Family Law Specialists

Steve Fernandez and Mark Karney are both Certified Family Law Specialists* with over 50 years of combined experience.

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Category Archives: Assets

Legal Protections for Growing Population of Cohabitating Couples

The American Dream is changing. Years ago, the American Dream looked something like this: go to school, get a job, fall in love, get married, buy a home, have children, retire. It was a common path and defined the lives Read More>

I Have Season Tickets; Are These Subject to Division?

California’s community property rule governs the division of debts and property in divorce. All property acquired during the course of the marriage is subject to 50/50 division upon divorce. Property is defined broadly; anything that holds value is property. Given the value of a set of season tickets, be it for a sports team or the opera, they are considered valuable property. Read More>

Can We Divide our Assets However We Want?

During a divorce, much of what happens and decided upon is up to you, as long as you follow standard California family laws and your spouse is in agreement with you. For example, you can divide up your debts and assets according to your needs, as long as your spouse agrees to the division and the total net value of your marriage is equally distributed. Read More>

What is a Post-Nuptial Agreement?

Postnuptial agreements are similar to prenups in that they seek to establish a clear idea of what each spouse has and what they should be entitled to should the couple choose to divorce. However, a postnuptial agreement, set in place after a couple marries, cannot protect your assets to the extent that a prenup can. Read More>

Will a Bonus be Considered Income?

Many financial aspects of your divorce will be determined based off of your income information. Generally, the court will consider any regularly occurring bonuses as income, subject to the child support guidelines just as wage earnings are. Read More>

Who Gets the Vehicles in a Divorce?

While you are dividing your community property in the divorce, you may have some questions when it comes to dividing the vehicles. Cars are a little different than other forms of property. If you both use your own separate cars, it may be as simple as you each taking the car you primarily use. Read More>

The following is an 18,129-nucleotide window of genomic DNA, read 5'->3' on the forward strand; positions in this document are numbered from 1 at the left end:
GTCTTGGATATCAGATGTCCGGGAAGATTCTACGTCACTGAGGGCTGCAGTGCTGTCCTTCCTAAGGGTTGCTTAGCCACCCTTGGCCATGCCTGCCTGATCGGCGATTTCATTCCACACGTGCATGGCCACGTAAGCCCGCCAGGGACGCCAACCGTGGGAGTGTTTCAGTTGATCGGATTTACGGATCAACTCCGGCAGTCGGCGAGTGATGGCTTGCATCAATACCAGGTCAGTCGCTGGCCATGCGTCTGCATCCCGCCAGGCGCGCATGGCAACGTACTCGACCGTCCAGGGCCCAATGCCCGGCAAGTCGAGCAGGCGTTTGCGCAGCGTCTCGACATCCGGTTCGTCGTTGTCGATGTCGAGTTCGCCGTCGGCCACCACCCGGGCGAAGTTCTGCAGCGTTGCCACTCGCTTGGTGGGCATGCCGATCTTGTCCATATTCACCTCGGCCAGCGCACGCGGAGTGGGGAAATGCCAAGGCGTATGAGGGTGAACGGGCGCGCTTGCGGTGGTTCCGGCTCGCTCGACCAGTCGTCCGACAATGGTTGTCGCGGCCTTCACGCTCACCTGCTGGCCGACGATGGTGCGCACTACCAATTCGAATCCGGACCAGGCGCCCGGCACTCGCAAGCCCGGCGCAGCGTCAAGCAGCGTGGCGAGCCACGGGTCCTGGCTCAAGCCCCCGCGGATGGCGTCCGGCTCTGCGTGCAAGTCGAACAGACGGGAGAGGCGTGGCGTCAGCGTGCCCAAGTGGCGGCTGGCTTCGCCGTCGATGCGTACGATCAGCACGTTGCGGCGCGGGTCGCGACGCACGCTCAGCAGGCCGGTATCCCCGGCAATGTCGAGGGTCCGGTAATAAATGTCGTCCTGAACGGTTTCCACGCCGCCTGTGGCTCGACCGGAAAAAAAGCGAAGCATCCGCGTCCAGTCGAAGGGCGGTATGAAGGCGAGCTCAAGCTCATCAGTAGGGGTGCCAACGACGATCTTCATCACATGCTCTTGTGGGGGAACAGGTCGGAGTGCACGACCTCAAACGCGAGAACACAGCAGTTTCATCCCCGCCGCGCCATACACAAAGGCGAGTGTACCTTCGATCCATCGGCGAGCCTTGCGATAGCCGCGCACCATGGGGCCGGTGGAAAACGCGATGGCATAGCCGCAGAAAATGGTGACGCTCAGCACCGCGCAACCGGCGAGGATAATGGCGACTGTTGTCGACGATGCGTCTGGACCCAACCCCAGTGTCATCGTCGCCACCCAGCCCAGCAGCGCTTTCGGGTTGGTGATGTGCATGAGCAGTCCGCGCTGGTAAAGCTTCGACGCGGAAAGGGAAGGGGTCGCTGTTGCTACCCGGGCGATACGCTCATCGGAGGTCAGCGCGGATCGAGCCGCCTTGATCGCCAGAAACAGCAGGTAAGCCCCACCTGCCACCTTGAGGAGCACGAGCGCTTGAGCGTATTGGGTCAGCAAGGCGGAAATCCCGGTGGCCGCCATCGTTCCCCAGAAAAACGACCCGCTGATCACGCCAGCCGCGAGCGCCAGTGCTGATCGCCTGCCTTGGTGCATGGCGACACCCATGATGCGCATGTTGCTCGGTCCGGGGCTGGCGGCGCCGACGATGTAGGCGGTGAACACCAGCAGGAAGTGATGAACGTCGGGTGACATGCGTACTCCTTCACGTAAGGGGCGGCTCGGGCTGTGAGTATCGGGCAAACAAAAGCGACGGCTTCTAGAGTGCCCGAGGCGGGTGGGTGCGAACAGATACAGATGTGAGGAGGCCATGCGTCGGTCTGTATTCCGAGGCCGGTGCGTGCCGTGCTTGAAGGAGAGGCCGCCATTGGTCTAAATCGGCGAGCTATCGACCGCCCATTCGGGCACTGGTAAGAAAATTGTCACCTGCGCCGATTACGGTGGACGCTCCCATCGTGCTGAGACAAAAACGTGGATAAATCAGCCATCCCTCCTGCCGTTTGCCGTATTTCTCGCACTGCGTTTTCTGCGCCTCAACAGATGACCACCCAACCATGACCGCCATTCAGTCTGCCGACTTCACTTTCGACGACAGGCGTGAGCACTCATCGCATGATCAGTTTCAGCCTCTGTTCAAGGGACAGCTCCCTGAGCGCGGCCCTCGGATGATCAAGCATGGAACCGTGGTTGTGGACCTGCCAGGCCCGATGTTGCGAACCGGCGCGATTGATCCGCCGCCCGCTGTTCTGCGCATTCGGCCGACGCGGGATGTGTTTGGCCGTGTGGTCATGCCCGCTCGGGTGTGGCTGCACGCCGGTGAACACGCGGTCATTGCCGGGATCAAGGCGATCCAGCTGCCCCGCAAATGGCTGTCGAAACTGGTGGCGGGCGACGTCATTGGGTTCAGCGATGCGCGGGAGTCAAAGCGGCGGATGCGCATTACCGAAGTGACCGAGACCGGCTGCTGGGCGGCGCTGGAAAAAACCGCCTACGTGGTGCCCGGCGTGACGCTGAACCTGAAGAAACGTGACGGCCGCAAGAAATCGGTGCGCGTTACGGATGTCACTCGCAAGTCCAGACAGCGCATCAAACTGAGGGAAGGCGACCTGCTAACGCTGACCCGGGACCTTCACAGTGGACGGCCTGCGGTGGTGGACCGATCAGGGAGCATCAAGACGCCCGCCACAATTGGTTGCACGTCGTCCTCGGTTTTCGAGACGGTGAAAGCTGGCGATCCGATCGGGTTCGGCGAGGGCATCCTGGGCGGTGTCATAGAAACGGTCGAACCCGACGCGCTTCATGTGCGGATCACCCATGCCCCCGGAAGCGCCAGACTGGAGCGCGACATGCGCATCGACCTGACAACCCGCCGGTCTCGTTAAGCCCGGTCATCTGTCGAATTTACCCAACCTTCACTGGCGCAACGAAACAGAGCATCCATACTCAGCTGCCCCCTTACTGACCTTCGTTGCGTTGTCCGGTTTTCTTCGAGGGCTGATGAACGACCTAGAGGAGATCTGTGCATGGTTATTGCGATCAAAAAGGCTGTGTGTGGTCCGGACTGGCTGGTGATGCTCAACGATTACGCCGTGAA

What Does Transmutation Mean in Property Division?

When a couple divorces, they must go about dividing the assets and debts accumulated over the course of the marriage. This can be one of the most difficult, time-consuming tasks in a divorce. California is a community property state meaning all marital property is equally owned by both spouses. Read More>

Will My Divorce Take Longer if I Have a High Net-Worth?

A divorce in California can take as little as six months to well over a year. California residents must wait six months, starting from the date of service upon your spouse, before the divorce can be finalized. There are many reasons why a divorce would take more than the six-month minimum waiting period. Read More>

How to Handle Separate Property During a Divorce

Separate property is property not subject to California’s community property rule in divorce. Property is considered separate when it is acquired prior to marriage, after separation, or acquired during the marriage through certain kinds of gifts or inheritances for one named spouse. How you handle your separate property during a divorce can affect how much of it you walk away with. Read More>

What Does a Forensic Accountant Do?

Dealing with the dividing of family finances is often one of the most contested areas of a divorce. Couples with significant assets, an overall high net-worth or with issues of self-employment or business ownership may face more difficulties when approaching divorce financials than others. Read More>

How to Keep Separate Property Separate

Under California’s community property law, all property that belongs to the marital community must be divided equally upon separation or divorce. Community property is considered property acquired by either spouse during the marriage, but prior to separation, and with community resources. Property acquired prior to marriage is considered separate property. Keeping separate property apart from community property from the beginning of a marriage is the best way to ensure the property is not divided with the community property during a divorce. Read More>

How Will My Finances Change After a Divorce?

Everything changes after divorce, not least of which are your finances. Support orders, tax implications and a new living arrangement can mean you have to make a lot of changes in your spending habits. The biggest changes you can expect after divorce are either paying or receiving support and having a different asset profile. Read More>

How to Account for the Value of Appreciating Assets

While many assets can be readily appraised for an accurate value at the time of divorce, like real estate and bank accounts, other assets can be hard to accurately appraise, posing potential problems to an equitable property division. Read More>

How to Keep Your Assets Secure During Divorce

In a divorce, you may feel financially vulnerable. You worked hard for your financial well being and now you may have to fight to keep as much as you can. Read More>

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